In social networks it is requested to tear down the sculptural group to which the local government will submit to an “in-depth restoration”
Just two days after the arrival of Christopher Columbus to the American coast is commemorated, his statue in a roundabout on Reforma Avenue in Mexico City has been removed this morning, according to local authorities for maintenance work. The coincidence of the dates does not seem by chance, nor does it seem that some users on social networks already spoke of their demolition in the previous hours. Along the same lines, a call is circulating to concentrate in that square on October 12, the day when Spanish-speaking countries commemorate a common past. In current times there are those who think that there is no reason to celebrate that encounter between two worlds that led to the arrival of invading and colonizing peoples to the American continent.
The tendency to tear down statues is by no means new, but it has been accused in recent months and Columbus is one of the most affected by it among those who find that his feat as a navigator did not bring anything good to the American continent. His statue in Baltimore was brought down this summer, following in the wake of similar actions with other honorees on the streets. In this sense, the Paseo de la Reforma in the Mexican capital is a sculptural museum that this year and the previous one has been shaken by all kinds of citizen actions, some painted the statues as a protest in the demonstrations and others raised monuments to remember recent causes. Now it is the Genoese admiral’s turn to go through the workshop. There is no date for his return to the pedestal.
The Government Secretariat of Mexico City has reported that the entire sculpture complex “will be deeply restored.” Colón is accompanied in this urban monument by the friars Pedro de Gante, Bartolomé de las Casas, Juan Pérez de Marchena, and Diego de Deza. All these figures, related to the conquest of America and its abuses against the original peoples of the continent, are very much in question these days. Mexico commemorates next year the 500 years of the conquest of Tenochtitlán, which is why President Andrés Manuel López Obrador has insistently asked that the Spanish monarchy and the Catholic Church apologize for those “reproaches” of the cross and the sword. The Mexican Government will also join this request for humility.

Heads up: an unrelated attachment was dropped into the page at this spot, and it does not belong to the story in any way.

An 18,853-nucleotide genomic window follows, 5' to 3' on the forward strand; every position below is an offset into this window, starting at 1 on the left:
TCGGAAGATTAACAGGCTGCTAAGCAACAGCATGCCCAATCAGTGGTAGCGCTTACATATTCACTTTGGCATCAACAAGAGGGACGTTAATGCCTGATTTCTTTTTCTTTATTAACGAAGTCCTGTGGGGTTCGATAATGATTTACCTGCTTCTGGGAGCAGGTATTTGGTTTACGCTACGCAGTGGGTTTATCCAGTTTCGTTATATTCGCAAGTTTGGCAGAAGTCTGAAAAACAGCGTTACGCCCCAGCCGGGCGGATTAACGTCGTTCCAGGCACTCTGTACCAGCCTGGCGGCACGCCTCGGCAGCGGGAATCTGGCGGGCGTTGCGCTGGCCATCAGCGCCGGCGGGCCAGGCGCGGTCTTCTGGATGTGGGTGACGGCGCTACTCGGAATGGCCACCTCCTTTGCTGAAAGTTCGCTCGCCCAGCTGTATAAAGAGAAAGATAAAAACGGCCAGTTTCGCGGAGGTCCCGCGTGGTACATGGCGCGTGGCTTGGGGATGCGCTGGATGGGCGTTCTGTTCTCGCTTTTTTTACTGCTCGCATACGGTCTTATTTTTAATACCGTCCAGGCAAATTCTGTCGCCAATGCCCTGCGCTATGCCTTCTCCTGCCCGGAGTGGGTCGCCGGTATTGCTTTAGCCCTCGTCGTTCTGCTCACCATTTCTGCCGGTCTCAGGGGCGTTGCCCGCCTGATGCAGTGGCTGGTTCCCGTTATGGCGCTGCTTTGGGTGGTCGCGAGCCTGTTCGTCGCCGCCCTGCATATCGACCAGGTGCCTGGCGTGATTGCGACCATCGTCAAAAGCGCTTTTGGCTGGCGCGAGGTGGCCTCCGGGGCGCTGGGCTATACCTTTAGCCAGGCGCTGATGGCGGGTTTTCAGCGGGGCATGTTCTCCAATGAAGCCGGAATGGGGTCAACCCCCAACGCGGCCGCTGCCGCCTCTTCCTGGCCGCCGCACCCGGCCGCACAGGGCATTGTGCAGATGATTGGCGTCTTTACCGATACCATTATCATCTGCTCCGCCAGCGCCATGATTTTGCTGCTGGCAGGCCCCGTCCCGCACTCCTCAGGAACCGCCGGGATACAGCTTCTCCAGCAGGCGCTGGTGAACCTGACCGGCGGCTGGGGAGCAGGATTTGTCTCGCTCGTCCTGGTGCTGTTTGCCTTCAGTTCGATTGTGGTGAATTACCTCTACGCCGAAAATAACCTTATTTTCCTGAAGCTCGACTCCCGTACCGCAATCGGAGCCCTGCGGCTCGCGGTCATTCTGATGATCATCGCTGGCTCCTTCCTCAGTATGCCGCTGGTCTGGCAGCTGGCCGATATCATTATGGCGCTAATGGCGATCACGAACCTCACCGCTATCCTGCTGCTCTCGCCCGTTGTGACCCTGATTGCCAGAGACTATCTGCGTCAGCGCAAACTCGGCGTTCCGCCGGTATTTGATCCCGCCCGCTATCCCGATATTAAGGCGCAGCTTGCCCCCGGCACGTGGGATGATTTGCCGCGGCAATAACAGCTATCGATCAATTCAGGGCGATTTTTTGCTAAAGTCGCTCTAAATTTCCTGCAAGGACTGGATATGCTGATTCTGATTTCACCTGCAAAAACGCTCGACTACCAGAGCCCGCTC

The local Government Secretariat considered in recent statements to this newspaper that the intervention of citizens on the statues is not something reprehensible, but a reflection of a living society that claims for its time new cultural and symbolic representations. As well as shows the dynamics of citizenship before the political events of yesterday and today. The federal government turns to these chapters of history on numerous occasions for redress, something that some criticize for strategic populism.
The statue of Columbus, now dismounted from its pedestal, arrived on the shores of Veracruz in 1875 from the workshop of French sculptor Charles Cordier, donated by the Mexican businessman and banker Antonio Escandón. During those years, the navigator received numerous honors of bronze and stone throughout the world. The one that was built in Barcelona is 128 years old, and today it is also the subject of controversy: the independentists call the same thing to demolish the column of the Genoese pointing to the New World, who claim its Catalan origin. In Madrid, it also crowns one of the most famous squares in the capital.
The celebration of the meeting between the European and American people was tarnished due to the many years in which the dictator Franco rejoiced with the conquests and the superiority of the Spanish race, something that school books exalted in a blushing way at the time and that today it continues to provoke the logical repudiation among the Latin American nations. Columbus, defenseless and humiliated by doves, continues to be the symbol of that conflict as historical as it is current.
Source: elpais.com, heraldodemexico.com.mx